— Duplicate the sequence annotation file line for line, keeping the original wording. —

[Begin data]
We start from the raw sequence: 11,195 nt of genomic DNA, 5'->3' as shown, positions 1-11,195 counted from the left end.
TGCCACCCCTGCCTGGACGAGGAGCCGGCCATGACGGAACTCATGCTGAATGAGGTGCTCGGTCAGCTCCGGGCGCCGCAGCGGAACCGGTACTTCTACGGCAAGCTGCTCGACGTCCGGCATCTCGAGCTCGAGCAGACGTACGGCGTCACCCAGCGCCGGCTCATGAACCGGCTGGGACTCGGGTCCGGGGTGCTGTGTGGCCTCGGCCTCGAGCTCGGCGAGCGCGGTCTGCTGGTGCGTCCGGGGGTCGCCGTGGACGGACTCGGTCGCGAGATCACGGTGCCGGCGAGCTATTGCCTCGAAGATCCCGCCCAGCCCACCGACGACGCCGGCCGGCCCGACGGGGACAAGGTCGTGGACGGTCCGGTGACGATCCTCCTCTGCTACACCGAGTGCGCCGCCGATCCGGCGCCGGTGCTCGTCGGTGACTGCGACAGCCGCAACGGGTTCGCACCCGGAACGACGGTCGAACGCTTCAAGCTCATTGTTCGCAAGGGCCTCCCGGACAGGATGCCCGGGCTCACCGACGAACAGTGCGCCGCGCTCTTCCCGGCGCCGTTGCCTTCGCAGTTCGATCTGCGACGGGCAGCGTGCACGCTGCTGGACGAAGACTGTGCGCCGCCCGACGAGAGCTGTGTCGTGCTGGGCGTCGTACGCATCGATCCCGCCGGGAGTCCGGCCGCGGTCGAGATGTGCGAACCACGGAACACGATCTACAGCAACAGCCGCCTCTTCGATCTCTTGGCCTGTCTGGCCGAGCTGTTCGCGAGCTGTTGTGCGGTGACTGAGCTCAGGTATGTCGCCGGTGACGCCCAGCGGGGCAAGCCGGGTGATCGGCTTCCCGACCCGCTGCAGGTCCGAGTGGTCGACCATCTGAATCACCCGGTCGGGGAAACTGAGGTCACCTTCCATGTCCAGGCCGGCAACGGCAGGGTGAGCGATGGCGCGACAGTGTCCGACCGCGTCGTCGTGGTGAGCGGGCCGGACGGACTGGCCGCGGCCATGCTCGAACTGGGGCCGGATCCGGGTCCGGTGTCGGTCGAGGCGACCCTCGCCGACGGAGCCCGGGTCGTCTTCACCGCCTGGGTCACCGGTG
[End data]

We start from the raw sequence: 11,195 nt of genomic DNA, 5'->3' as shown, positions 1-11,195 counted from the left end.
TGCCACCCCTGCCTGGACGAGGAGCCGGCCATGACGGAACTCATGCTGAATGAGGTGCTCGGTCAGCTCCGGGCGCCGCAGCGGAACCGGTACTTCTACGGCAAGCTGCTCGACGTCCGGCATCTCGAGCTCGAGCAGACGTACGGCGTCACCCAGCGCCGGCTCATGAACCGGCTGGGACTCGGGTCCGGGGTGCTGTGTGGCCTCGGCCTCGAGCTCGGCGAGCGCGGTCTGCTGGTGCGTCCGGGGGTCGCCGTGGACGGACTCGGTCGCGAGATCACGGTGCCGGCGAGCTATTGCCTCGAAGATCCCGCCCAGCCCACCGACGACGCCGGCCGGCCCGACGGGGACAAGGTCGTGGACGGTCCGGTGACGATCCTCCTCTGCTACACCGAGTGCGCCGCCGATCCGGCGCCGGTGCTCGTCGGTGACTGCGACAGCCGCAACGGGTTCGCACCCGGAACGACGGTCGAACGCTTCAAGCTCATTGTTCGCAAGGGCCTCCCGGACAGGATGCCCGGGCTCACCGACGAACAGTGCGCCGCGCTCTTCCCGGCGCCGTTGCCTTCGCAGTTCGATCTGCGACGGGCAGCGTGCACGCTGCTGGACGAAGACTGTGCGCCGCCCGACGAGAGCTGTGTCGTGCTGGGCGTCGTACGCATCGATCCCGCCGGGAGTCCGGCCGCGGTCGAGATGTGCGAACCACGGAACACGATCTACAGCAACAGCCGCCTCTTCGATCTCTTGGCCTGTCTGGCCGAGCTGTTCGCGAGCTGTTGTGCGGTGACTGAGCTCAGGTATGTCGCCGGTGACGCCCAGCGGGGCAAGCCGGGTGATCGGCTTCCCGACCCGCTGCAGGTCCGAGTGGTCGACCATCTGAATCACCCGGTCGGGGAAACTGAGGTCACCTTCCATGTCCAGGCCGGCAACGGCAGGGTGAGCGATGGCGCGACAGTGTCCGACCGCGTCGTCGTGGTGAGCGGGCCGGACGGACTGGCCGCGGCCATGCTCGAACTGGGGCCGGATCCGGGTCCGGTGTCGGTCGAGGCGACCCTCGCCGACGGAGCCCGGGTCGTCTTCACCGCCTGGGTCACCGGTG